“We’re obviously interested in adding. The closer you are to winning, the more valuable those added wins are and the more you want to pay for them.”
‘The Dating Game’
Casey Close ran the show. Tanaka’s agent represents Derek Jeter and played with Barry Larkin at the University of Michigan before marrying Fox News anchor Gretchen Carlson. Close’s colleagues from Excel Sports Management joined the meeting, along with Tanaka’s entourage, which included a few interpreters.
Arizona Diamondbacks general manager Kevin Towers told Sports Illustrated: “It was like ‘The Dating Game.' (Tanaka) is sitting there on the couch and then, ‘Now it’s Bachelor Number 1!’ You come down and sell your entire organization in 15 minutes.”
Hoyer said the Cubs went for about an hour or 90 minutes, without bumping into any of the rival executives rolling through the house.
“It puts pressure on you to tell your story and to engage with the player in a short amount of time,” Hoyer said. “(Tanaka) came across as very serious and thoughtful. He certainly asked some good questions, and you got the sense that he was really interested in what teams were going to say.
“I don’t know how many teams had gone before us. (But) from a player’s perspective, that is a tiring process. You got all these people you don’t know presenting their team. He was really attentive and engaged.”
The Cubs handed out materials and showed a video that highlighted Wrigley Field as well as the city of Chicago, talking up an elite farm system and how Tanaka would become the marquee attraction at Clark and Addison.
The Tanaka rumors were going full blast when president of business operations Crane Kenney did his Cubs Convention stump speech on Jan. 18 inside a Sheraton Chicago Hotel & Towers ballroom. Kenney told fans and reporters that the Cubs generated the fifth-highest revenues in the game last season.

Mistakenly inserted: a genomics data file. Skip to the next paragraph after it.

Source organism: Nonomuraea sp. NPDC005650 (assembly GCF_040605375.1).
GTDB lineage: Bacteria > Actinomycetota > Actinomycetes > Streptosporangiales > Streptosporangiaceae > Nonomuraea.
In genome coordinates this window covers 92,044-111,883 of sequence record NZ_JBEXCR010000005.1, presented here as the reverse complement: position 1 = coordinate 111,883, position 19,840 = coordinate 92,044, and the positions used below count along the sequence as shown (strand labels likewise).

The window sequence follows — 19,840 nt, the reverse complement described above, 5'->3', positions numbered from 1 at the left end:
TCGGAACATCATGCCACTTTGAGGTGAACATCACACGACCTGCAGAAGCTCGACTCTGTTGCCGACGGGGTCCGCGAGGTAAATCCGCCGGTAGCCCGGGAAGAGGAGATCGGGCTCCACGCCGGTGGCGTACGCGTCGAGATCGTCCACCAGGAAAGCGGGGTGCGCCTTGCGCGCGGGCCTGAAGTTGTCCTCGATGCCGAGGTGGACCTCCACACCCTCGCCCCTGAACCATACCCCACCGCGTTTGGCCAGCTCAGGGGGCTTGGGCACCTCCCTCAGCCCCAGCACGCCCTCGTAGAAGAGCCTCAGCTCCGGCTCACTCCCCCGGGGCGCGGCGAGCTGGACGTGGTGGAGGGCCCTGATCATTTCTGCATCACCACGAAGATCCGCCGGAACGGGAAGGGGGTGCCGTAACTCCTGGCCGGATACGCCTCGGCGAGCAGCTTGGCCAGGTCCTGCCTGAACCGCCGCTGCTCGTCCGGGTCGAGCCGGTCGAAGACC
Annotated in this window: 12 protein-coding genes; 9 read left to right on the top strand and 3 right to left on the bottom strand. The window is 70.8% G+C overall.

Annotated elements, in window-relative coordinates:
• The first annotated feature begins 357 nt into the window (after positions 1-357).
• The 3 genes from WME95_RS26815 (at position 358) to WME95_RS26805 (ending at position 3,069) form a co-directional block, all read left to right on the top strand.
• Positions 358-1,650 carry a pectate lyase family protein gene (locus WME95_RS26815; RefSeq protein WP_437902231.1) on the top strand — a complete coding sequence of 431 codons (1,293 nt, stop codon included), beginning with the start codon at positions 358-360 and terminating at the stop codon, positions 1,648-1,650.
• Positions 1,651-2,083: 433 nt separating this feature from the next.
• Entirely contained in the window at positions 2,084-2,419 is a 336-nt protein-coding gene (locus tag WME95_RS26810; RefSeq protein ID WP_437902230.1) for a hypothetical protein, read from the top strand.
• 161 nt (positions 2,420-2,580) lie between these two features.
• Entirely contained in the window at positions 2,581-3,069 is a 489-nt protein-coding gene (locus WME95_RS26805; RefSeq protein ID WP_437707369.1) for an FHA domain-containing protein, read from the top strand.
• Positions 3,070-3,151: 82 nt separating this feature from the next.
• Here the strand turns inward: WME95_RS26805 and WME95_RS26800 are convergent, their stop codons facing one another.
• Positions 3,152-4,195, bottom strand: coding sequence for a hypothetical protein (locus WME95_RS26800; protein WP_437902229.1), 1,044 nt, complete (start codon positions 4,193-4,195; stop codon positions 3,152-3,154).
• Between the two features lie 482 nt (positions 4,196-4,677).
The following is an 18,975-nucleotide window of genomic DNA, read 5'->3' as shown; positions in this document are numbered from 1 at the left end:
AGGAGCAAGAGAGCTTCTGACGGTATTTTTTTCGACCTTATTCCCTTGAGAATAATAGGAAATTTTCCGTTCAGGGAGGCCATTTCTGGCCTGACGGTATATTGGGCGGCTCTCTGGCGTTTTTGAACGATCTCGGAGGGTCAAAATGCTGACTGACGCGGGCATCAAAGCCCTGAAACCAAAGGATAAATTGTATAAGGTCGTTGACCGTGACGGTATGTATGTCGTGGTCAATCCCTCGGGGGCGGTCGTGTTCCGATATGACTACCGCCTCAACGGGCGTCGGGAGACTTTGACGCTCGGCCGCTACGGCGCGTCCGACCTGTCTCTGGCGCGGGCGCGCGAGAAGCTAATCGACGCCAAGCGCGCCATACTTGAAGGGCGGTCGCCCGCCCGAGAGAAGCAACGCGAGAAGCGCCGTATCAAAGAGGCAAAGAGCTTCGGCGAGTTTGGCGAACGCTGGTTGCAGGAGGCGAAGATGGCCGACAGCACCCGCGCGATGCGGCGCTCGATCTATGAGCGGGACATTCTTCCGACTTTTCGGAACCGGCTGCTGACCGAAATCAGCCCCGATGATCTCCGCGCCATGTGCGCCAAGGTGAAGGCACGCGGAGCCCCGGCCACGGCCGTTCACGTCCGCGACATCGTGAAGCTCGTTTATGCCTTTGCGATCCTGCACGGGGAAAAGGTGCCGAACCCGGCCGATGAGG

“We’re a really fortunate team to have the resources we do,” Kenney said during the media scrum afterward. “We hear the fans. They would like to see improvement at the major-league level. That improvement’s going to come, but it’s going to come through the system.
“Resources are available, and we are busy. I’m not going to comment on Tanaka or anyone else. That’s really Theo’s area. But we have resources. And when we need them, they will be there.”
Four days later, the Yankees announced their seven-year megadeal with Tanaka worth $155 million. Giving him an opt-out clause after the 2017 season would have been a non-starter for the Cubs and their competitive timeline. It never got to the point where the front office had to consider amending the no-trade policy.
The Cubs will see what all the hype was about on Tuesday night in The Bronx.
“Ultimately, in those situations, you have to go to a place where you feel comfortable,” Hoyer said. “We felt like we were aggressive. Obviously, in the end, the Yankees made a higher bid. If you’re being honest, the Dodgers and the Yankees always have the financial muscle to go that extra mile, and they did in this situation.”